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Take a Look at this Preview of an Upcoming Book Review: “Shaping the Metropolis”, reviewed by Tony Filipovitch

Shaping the Metropolis: Institutions and Urbanization in the United States and Canada, by Zack Taylor, Montreal, Quebec, McGill-Queen’s University Press, 2019

Reviewed by: Tony Filipovitch, Minnesota State University Mankato

Zach Taylor addresses three audiences in this book: political scientists interested in comparative study of the policy process; urban practitioners interested in local cooperation and conflict; and urban historians interested in the historical development of four cities (Toronto, ONT; Vancouver, BC; Minneapolis/St. Paul, MN; and Portland, OR).

Taylor builds his argument with four detailed case studies, drawing on his own interviews with key players and published data from news journals and from secondary research. The four cities were chosen, not because they are typical of Canadian and American cities, but because they are considered innovators in metropolitan governance.

Taylor’s thesis is that urban governance has evolved differently in the United States and Canada, and that these institutional differences have resulted in cities with different characteristics. The American institutional system is based on the federated model of the US Constitution, the Canadian institutional system is based on the English Parliamentary system. In the US, policies are formed through legislative coalition-building and negotiation, the Canadian system is characterized by a cohesive and disciplined majority government which combines the legislative and executive under majority party control.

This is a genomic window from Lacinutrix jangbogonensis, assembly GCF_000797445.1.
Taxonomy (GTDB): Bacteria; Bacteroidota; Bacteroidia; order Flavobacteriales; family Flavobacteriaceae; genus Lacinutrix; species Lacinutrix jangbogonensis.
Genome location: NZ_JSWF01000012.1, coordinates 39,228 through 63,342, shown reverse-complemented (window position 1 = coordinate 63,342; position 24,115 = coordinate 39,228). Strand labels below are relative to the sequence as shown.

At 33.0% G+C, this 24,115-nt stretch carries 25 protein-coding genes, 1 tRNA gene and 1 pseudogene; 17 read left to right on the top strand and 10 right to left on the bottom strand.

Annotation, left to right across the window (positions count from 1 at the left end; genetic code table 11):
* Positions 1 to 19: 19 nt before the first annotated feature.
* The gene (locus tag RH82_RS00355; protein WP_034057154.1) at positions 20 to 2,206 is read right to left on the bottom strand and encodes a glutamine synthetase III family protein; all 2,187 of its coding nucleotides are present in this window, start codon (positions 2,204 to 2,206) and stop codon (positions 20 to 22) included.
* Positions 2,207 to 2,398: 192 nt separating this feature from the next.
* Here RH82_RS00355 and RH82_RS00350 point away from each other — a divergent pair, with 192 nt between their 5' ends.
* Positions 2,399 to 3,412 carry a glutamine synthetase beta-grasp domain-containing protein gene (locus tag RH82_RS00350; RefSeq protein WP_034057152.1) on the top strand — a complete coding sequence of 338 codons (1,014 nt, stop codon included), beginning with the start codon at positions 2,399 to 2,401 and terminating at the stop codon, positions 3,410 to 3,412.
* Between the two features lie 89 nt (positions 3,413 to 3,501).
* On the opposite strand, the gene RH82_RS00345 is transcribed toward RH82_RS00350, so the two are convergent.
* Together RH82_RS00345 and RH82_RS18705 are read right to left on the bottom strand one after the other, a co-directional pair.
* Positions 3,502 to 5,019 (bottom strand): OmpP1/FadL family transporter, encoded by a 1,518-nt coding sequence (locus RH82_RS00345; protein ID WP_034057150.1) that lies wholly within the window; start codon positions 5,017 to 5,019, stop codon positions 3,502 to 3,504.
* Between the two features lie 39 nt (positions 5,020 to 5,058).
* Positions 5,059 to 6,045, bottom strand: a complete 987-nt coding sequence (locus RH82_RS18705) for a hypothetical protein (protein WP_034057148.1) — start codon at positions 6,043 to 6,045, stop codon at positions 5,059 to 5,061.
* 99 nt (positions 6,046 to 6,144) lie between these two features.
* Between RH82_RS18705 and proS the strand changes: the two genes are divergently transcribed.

I enjoyed this book, and it is not a criticism to say that despite his thorough and careful scholarship (as a scholar, you have to admire a 400-page book that has 100 pages of endnotes and bibliography), there is work that remains to be done, testing his thesis in other metropolitan areas. For example, how does the experience of the American consolidated city/county governments (Miami/Dade County, Indianapolis UNIGOV) fit into Taylor’s argument? All four case studies involve centrally unified metropolitan areas; what is the experience of metropolitan areas coordinated through the Council of Governments system (like the Association of Bay Area Governments [ABAG] in San Francisco’s Bay Area)? Taylor has set the framework for some exciting further research.

 

Pages: 472

The reviewer may be reached via e-mail at Anthony.filipovitch@mnsu.edu.

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